Marketing Center of Excellence

The American Marketing Association advised that "to keep up with marketing's continuous evolution, companies could get a jump on their competitors by creating a marketing center of excellence."

SiriusDecisions Global CMO Study found that 96 percent of CMOs will make changes to their organization over the next two years and said that Marketing centers of excellence (COEs) are at the top of their list.

Those are some interesting industry insights, but there's no shortage of hyperbole in this industry. So, to separate fact from fiction, it's helpful to clearly understand exactly what a CoE is, when it's needed and the financial payback it delivers.

Marketing Center of Excellence Defined

Analyst firm Gartner defines a Marketing Center of Excellence as "concentrating existing expertise and resources in a discipline or capability to attain and sustain world-class performance and value."

That's a good start but lets put some context around that to make the definition more practical.

A Marketing Center of Excellence (CoE) is a virtual or physical team focused on specific competencies or areas of expertise to achieve operational excellence and increase company revenue results.

The CoE manages resources with skills and proficiencies to achieve increased operating performance and revenue results. The team members generally prioritize and focus on the initiatives that drive the biggest revenue uplift to the company.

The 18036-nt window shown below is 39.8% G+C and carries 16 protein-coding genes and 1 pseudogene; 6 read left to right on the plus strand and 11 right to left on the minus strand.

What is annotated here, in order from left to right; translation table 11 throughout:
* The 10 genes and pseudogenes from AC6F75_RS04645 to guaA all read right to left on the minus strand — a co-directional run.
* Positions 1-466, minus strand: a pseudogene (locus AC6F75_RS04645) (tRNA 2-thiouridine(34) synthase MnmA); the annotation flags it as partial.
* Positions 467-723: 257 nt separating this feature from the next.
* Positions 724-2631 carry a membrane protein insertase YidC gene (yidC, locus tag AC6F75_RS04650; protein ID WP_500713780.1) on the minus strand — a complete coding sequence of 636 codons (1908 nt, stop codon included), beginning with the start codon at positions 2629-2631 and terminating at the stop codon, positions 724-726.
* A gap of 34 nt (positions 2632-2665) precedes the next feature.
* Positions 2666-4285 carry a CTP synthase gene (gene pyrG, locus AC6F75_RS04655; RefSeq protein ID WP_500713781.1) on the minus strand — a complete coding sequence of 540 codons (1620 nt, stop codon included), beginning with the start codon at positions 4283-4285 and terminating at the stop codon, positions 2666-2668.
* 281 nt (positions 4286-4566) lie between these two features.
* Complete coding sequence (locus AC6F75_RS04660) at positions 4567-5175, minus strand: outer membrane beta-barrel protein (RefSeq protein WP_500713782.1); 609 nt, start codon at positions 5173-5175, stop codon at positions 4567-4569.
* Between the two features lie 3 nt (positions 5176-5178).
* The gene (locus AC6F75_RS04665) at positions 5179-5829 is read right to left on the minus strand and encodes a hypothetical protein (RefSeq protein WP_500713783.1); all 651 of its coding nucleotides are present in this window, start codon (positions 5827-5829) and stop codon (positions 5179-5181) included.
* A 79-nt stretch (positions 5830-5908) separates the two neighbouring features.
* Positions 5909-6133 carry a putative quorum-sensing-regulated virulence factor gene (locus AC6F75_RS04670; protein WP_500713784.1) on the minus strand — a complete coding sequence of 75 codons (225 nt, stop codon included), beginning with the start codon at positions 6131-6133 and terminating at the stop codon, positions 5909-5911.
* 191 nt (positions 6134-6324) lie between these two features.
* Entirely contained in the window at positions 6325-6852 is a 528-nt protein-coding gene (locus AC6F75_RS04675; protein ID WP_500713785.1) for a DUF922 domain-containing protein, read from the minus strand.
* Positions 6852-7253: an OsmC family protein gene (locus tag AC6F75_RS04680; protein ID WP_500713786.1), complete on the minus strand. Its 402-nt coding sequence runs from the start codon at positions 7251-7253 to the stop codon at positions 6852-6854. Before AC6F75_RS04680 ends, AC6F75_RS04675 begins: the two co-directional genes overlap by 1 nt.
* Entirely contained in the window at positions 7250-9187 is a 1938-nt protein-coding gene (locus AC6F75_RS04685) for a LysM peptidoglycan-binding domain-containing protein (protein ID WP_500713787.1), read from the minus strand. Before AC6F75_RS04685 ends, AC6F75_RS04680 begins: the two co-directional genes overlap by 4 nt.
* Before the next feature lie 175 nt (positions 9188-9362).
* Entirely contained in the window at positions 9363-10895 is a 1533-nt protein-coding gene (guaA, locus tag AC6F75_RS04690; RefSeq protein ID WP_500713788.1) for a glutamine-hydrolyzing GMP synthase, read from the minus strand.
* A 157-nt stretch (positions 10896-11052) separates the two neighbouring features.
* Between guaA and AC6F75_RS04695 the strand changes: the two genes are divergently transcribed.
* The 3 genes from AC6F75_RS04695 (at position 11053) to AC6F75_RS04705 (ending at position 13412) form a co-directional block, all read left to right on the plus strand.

They share several operating characteristics, including the following:

  • They are customer focused. They align company engagement with the customer journey to increase conversions, customer growth and retention.
  • They remedy deficiencies and exploit opportunities that increase revenue and profit growth.
  • They compare programs and tactics to understand and rank those that drive the most revenue growth or highest ROI.
  • They apply data to precisely understand where increased effectiveness and scale delivers a linear impact to marketing's revenue contribution.
  • A relatively small group of specialists can identify the insights and share best practices to the broader organization and achieve a force multiplier impact.
  • They are often benchmark driven to achieve slated and measurable performance improvements; quite often to achieve Best-in-Class performance levels.

A CoE is often a response to decentralized resources operating independently and performing ad hoc acts, duplicating efforts and failing to achieve satisfactory results.